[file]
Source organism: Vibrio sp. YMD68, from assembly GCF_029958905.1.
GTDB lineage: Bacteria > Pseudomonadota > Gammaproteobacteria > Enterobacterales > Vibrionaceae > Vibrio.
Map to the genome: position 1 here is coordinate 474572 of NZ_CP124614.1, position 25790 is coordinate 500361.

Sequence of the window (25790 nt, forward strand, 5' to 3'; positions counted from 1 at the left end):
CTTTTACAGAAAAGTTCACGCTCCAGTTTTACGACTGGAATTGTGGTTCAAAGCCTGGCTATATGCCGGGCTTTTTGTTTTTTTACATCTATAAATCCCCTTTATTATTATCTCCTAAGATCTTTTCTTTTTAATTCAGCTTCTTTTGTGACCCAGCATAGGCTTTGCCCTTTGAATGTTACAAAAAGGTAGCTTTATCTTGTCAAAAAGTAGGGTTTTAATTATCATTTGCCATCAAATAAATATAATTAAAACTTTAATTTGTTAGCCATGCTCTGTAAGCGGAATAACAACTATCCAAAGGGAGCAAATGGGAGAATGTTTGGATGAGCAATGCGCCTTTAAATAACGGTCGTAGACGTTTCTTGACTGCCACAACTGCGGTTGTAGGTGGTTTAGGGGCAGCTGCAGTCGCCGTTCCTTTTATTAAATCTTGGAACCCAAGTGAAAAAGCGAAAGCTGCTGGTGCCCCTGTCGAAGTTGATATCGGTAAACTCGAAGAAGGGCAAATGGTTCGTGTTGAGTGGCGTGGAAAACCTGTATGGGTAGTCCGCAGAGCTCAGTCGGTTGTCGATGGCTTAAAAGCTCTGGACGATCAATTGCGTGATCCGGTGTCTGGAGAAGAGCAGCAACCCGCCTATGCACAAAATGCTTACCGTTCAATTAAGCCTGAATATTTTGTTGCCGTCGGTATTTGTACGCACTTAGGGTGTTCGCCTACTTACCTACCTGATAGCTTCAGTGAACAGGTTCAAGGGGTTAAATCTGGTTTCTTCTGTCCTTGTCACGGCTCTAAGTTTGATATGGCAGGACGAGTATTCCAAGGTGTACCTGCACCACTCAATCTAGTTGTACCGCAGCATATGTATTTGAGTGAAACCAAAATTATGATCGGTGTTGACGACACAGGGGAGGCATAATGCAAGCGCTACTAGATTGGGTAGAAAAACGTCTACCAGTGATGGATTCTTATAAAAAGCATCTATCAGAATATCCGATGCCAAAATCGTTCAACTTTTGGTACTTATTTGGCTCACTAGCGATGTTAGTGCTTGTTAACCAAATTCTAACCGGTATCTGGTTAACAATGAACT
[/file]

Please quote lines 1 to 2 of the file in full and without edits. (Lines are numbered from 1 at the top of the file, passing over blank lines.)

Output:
Source organism: Vibrio sp. YMD68, from assembly GCF_029958905.1.
GTDB lineage: Bacteria > Pseudomonadota > Gammaproteobacteria > Enterobacterales > Vibrionaceae > Vibrio.